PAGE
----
Ian C. Smith
Wind gusted. He dialed her number.
While he listened he surveyed the area.
The usual youths loitered in their
usual manner. Beyond the shops an
unfamiliar vehicle was parked, a van,
but nothing else had changed. He saw
Hackney’s rubbish, dead leaves, sludge in
gaping gutters, yellowing fish and chip
papers frisking in the wind, the bricks
and mortar, sniffed that phone box smell. Six
minutes later he reached supporters
being drawn by the floodlights. Spot on,
he thought, mingling, overtaking
black and white scarves. He walked fast,
smiling at good-natured insults, past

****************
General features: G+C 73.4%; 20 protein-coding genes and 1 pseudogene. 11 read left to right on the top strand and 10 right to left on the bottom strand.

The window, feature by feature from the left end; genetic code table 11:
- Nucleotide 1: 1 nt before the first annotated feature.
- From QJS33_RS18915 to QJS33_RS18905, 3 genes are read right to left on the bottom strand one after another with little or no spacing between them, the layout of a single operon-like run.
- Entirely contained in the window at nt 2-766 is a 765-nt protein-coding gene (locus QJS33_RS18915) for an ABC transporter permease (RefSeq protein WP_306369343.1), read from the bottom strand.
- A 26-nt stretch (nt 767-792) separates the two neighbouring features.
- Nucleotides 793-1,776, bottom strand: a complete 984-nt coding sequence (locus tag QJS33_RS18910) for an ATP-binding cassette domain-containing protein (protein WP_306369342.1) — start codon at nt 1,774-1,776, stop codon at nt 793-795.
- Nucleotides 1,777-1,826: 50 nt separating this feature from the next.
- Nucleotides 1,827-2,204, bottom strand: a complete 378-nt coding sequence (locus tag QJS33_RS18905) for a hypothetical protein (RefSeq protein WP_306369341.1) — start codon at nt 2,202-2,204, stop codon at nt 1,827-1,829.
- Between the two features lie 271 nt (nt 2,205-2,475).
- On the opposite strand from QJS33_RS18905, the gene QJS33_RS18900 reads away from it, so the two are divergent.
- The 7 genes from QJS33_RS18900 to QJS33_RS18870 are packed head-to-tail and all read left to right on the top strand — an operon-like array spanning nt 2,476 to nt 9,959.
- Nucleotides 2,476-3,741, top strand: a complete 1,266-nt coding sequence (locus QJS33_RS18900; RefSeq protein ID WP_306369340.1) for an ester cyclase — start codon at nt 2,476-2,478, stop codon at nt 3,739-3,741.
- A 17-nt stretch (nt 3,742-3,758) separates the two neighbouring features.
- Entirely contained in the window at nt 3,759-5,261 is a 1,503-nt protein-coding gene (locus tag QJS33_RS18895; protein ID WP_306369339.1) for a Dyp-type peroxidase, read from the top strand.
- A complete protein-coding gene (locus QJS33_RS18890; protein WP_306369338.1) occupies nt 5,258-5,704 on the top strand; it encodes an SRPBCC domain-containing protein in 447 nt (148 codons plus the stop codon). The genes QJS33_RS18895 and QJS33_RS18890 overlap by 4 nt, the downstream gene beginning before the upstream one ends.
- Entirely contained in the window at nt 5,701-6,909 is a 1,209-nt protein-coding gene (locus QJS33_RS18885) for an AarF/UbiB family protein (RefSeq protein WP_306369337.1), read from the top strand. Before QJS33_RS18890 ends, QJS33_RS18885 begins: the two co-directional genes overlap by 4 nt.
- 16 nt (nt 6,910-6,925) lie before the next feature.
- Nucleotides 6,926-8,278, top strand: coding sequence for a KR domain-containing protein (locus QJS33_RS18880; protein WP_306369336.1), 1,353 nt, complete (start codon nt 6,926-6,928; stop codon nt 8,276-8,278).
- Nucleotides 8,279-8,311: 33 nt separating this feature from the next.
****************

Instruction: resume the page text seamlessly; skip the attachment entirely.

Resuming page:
programme vendors. When he was part of the
main bulk shuffling towards the turnstiles
he stuffed his beanie in his pocket.
Instead of joining the queue he continued,
walking against the flow, past the subdued
hum of the grandstand where the crowd thinned
and the light faded. He glanced back, turned
into streets he knew well. In the black
night his dark clothes blended with shadows,
a wraith. No sound. Then rendezvous.